I met Nadesha, from Nicaragua and she had to convince us she was black which ended up in us learning more about her country and her people and how they ended up there. She shared this note with me to remind me. I’m sure you recognize this, (the rain dance & our kitchen utensils).
She suggested a book she was reading by William Chancellor – “The destruction of Black Civilization” It’s a tough read but it unpacks precolonial Africa from the scholar’s perspective and vast research. We met ordinary Black Americans and I could always tell they didn’t expect to see an African from Africa when they woke up that morning. All the Nguni girls in me were naively nodding back at everyone until I was taught about the “Black Nod”, then I started actively nodding where necessary too. (The Nod: A Subtle Lowering of the Head You Give to Another Black Person in an Overwhelmingly White Place).
There is a deep desire for belonging and identity in my community so I could relate to them. I have always struggled with my identity because I have ties to Swati’s through my grandfather, Zulu’s through my grandmother, Xhosa’s through my father. I predominantly speak siSwati & isiZulu and I’m still learning isiXhosa. When I was in Zimbabwe, I learnt that the Ndebele’s there speak isiZulu but call it isiNdebele due to the story of Mzilikazi. Hence, I am Nguni from the Bantu tribes of Africa. I was fortune enough to bump into a book entitled “The roots of the Bantu” By Aeneas Chigwedere which put everything William Chancellor mentioned into so much better context for me as an African who recognises the words, totems, cultures and practices mentioned.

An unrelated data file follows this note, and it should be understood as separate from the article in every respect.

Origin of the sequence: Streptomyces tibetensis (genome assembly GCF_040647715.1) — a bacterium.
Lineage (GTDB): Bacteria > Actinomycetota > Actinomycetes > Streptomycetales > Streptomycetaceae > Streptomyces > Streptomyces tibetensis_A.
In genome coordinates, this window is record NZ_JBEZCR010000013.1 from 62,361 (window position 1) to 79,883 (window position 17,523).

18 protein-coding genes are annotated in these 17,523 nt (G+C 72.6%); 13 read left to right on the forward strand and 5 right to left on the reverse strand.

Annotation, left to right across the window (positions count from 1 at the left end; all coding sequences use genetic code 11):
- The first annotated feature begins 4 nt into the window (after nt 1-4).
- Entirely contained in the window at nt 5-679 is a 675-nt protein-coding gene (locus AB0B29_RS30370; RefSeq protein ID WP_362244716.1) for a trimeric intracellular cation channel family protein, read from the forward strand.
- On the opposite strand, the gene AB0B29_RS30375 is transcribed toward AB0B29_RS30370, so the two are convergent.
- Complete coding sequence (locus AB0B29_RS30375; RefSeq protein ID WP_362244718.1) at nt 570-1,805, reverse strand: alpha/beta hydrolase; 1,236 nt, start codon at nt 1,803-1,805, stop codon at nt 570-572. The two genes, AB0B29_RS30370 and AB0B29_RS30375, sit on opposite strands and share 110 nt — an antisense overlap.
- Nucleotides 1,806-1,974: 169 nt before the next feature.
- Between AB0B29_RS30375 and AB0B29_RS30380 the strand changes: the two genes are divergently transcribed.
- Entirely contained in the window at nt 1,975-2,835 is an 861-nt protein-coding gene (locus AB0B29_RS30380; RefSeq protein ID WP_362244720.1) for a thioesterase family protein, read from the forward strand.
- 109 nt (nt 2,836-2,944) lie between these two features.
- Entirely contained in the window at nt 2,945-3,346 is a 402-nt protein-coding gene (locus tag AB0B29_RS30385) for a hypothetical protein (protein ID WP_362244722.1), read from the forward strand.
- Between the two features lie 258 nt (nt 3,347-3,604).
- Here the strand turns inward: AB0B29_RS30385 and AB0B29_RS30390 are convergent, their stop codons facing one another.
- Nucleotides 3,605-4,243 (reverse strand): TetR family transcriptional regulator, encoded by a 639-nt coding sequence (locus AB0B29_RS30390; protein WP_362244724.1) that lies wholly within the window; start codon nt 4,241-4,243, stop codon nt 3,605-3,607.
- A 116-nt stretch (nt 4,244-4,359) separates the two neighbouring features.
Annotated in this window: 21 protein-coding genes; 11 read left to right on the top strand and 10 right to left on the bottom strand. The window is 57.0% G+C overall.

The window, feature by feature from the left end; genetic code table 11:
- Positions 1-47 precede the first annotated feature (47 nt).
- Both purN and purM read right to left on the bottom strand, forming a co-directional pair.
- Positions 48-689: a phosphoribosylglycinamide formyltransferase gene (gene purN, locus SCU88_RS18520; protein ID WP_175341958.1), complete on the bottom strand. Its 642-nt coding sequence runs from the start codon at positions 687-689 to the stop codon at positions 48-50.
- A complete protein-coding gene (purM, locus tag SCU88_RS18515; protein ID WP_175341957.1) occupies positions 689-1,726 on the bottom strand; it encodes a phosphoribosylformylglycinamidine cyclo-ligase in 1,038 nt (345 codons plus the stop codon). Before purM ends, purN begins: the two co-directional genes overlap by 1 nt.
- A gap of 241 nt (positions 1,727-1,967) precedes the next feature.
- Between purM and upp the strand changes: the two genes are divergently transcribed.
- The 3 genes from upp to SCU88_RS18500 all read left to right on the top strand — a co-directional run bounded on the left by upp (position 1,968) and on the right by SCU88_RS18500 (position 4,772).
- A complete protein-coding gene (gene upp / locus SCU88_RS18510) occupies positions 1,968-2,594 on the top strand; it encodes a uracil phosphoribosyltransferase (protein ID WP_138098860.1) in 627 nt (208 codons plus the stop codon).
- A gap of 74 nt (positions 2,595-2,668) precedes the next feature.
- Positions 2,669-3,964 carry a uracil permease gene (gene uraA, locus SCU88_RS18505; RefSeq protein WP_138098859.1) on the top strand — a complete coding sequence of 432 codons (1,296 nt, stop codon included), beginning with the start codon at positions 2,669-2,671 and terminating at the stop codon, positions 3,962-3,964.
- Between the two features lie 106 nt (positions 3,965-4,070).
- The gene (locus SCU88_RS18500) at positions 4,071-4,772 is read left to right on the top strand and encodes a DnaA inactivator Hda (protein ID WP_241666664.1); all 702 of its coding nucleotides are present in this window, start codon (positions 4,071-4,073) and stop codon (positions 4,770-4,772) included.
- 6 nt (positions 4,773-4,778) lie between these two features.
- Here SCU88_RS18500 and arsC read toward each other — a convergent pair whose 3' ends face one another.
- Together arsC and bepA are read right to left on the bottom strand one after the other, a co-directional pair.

During my time in Katanga, Democratic Republic of Congo. I realized a lot of the words are very similar, we call a white person “Mlungu” & they call white people “Mzungu” (Bantu Migration). I was also advised to read King Leopold’s Ghost to better understand the DRC and I am awaiting a delivery for it.